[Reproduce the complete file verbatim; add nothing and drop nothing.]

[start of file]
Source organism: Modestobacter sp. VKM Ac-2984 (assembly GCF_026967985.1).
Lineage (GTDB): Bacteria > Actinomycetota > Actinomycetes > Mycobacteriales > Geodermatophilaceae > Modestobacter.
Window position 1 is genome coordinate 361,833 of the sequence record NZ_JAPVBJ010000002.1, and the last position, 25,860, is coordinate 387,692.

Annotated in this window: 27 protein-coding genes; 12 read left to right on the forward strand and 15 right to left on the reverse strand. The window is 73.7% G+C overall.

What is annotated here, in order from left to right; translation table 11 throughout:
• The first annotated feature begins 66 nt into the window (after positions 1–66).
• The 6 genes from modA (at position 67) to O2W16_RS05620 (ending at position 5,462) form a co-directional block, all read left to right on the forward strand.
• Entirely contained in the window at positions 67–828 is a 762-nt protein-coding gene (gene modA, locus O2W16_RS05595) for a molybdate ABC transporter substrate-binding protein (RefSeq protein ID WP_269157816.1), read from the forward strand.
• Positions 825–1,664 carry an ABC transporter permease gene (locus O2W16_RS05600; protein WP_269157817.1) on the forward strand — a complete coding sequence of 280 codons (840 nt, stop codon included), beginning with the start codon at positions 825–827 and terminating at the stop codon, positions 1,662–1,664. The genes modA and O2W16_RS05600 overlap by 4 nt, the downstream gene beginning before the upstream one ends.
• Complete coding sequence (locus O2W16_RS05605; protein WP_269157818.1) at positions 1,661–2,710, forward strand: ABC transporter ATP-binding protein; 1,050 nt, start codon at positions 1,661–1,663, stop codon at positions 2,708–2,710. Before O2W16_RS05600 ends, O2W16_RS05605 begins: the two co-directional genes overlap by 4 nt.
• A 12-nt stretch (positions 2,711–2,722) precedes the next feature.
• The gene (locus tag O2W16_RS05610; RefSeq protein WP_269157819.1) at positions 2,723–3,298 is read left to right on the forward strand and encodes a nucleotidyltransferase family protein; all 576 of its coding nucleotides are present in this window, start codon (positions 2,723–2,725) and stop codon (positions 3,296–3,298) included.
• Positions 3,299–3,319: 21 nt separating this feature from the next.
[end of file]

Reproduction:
Source organism: Modestobacter sp. VKM Ac-2984 (assembly GCF_026967985.1).
Lineage (GTDB): Bacteria > Actinomycetota > Actinomycetes > Mycobacteriales > Geodermatophilaceae > Modestobacter.
Window position 1 is genome coordinate 361,833 of the sequence record NZ_JAPVBJ010000002.1, and the last position, 25,860, is coordinate 387,692.

Annotated in this window: 27 protein-coding genes; 12 read left to right on the forward strand and 15 right to left on the reverse strand. The window is 73.7% G+C overall.

What is annotated here, in order from left to right; translation table 11 throughout:
• The first annotated feature begins 66 nt into the window (after positions 1–66).
• The 6 genes from modA (at position 67) to O2W16_RS05620 (ending at position 5,462) form a co-directional block, all read left to right on the forward strand.
• Entirely contained in the window at positions 67–828 is a 762-nt protein-coding gene (gene modA, locus O2W16_RS05595) for a molybdate ABC transporter substrate-binding protein (RefSeq protein ID WP_269157816.1), read from the forward strand.
• Positions 825–1,664 carry an ABC transporter permease gene (locus O2W16_RS05600; protein WP_269157817.1) on the forward strand — a complete coding sequence of 280 codons (840 nt, stop codon included), beginning with the start codon at positions 825–827 and terminating at the stop codon, positions 1,662–1,664. The genes modA and O2W16_RS05600 overlap by 4 nt, the downstream gene beginning before the upstream one ends.
• Complete coding sequence (locus O2W16_RS05605; protein WP_269157818.1) at positions 1,661–2,710, forward strand: ABC transporter ATP-binding protein; 1,050 nt, start codon at positions 1,661–1,663, stop codon at positions 2,708–2,710. Before O2W16_RS05600 ends, O2W16_RS05605 begins: the two co-directional genes overlap by 4 nt.
• A 12-nt stretch (positions 2,711–2,722) precedes the next feature.
• The gene (locus tag O2W16_RS05610; RefSeq protein WP_269157819.1) at positions 2,723–3,298 is read left to right on the forward strand and encodes a nucleotidyltransferase family protein; all 576 of its coding nucleotides are present in this window, start codon (positions 2,723–2,725) and stop codon (positions 3,296–3,298) included.
• Positions 3,299–3,319: 21 nt separating this feature from the next.